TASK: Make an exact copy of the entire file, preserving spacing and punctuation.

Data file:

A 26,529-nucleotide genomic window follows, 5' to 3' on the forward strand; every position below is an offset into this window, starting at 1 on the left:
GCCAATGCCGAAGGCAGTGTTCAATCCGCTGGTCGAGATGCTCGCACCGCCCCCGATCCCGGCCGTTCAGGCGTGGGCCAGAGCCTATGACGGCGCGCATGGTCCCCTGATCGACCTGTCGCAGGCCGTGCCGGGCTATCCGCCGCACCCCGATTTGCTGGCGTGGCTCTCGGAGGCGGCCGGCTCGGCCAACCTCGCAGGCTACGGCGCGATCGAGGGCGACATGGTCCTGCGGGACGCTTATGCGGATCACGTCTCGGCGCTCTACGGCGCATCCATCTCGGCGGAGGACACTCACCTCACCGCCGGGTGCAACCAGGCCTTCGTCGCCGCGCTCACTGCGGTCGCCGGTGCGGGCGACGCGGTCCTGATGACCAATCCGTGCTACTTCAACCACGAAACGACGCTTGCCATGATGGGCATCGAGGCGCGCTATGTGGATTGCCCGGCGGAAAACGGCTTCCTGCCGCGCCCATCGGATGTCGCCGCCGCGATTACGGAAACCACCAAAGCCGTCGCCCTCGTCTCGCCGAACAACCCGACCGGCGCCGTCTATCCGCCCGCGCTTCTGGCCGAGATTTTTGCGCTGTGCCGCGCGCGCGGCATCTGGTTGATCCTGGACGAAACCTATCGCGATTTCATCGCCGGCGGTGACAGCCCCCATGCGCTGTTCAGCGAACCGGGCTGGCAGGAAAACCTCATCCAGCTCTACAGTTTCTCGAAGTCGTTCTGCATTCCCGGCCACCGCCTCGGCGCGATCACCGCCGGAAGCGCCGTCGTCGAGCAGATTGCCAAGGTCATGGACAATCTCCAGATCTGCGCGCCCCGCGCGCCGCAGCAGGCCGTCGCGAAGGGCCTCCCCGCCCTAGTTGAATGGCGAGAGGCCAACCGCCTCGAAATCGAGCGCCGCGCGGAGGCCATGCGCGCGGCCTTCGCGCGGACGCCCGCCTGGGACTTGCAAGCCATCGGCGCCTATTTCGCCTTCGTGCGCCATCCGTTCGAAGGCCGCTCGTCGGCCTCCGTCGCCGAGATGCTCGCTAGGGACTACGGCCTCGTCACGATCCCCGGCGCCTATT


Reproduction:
A 26,529-nucleotide genomic window follows, 5' to 3' on the forward strand; every position below is an offset into this window, starting at 1 on the left:
GCCAATGCCGAAGGCAGTGTTCAATCCGCTGGTCGAGATGCTCGCACCGCCCCCGATCCCGGCCGTTCAGGCGTGGGCCAGAGCCTATGACGGCGCGCATGGTCCCCTGATCGACCTGTCGCAGGCCGTGCCGGGCTATCCGCCGCACCCCGATTTGCTGGCGTGGCTCTCGGAGGCGGCCGGCTCGGCCAACCTCGCAGGCTACGGCGCGATCGAGGGCGACATGGTCCTGCGGGACGCTTATGCGGATCACGTCTCGGCGCTCTACGGCGCATCCATCTCGGCGGAGGACACTCACCTCACCGCCGGGTGCAACCAGGCCTTCGTCGCCGCGCTCACTGCGGTCGCCGGTGCGGGCGACGCGGTCCTGATGACCAATCCGTGCTACTTCAACCACGAAACGACGCTTGCCATGATGGGCATCGAGGCGCGCTATGTGGATTGCCCGGCGGAAAACGGCTTCCTGCCGCGCCCATCGGATGTCGCCGCCGCGATTACGGAAACCACCAAAGCCGTCGCCCTCGTCTCGCCGAACAACCCGACCGGCGCCGTCTATCCGCCCGCGCTTCTGGCCGAGATTTTTGCGCTGTGCCGCGCGCGCGGCATCTGGTTGATCCTGGACGAAACCTATCGCGATTTCATCGCCGGCGGTGACAGCCCCCATGCGCTGTTCAGCGAACCGGGCTGGCAGGAAAACCTCATCCAGCTCTACAGTTTCTCGAAGTCGTTCTGCATTCCCGGCCACCGCCTCGGCGCGATCACCGCCGGAAGCGCCGTCGTCGAGCAGATTGCCAAGGTCATGGACAATCTCCAGATCTGCGCGCCCCGCGCGCCGCAGCAGGCCGTCGCGAAGGGCCTCCCCGCCCTAGTTGAATGGCGAGAGGCCAACCGCCTCGAAATCGAGCGCCGCGCGGAGGCCATGCGCGCGGCCTTCGCGCGGACGCCCGCCTGGGACTTGCAAGCCATCGGCGCCTATTTCGCCTTCGTGCGCCATCCGTTCGAAGGCCGCTCGTCGGCCTCCGTCGCCGAGATGCTCGCTAGGGACTACGGCCTCGTCACGATCCCCGGCGCCTATT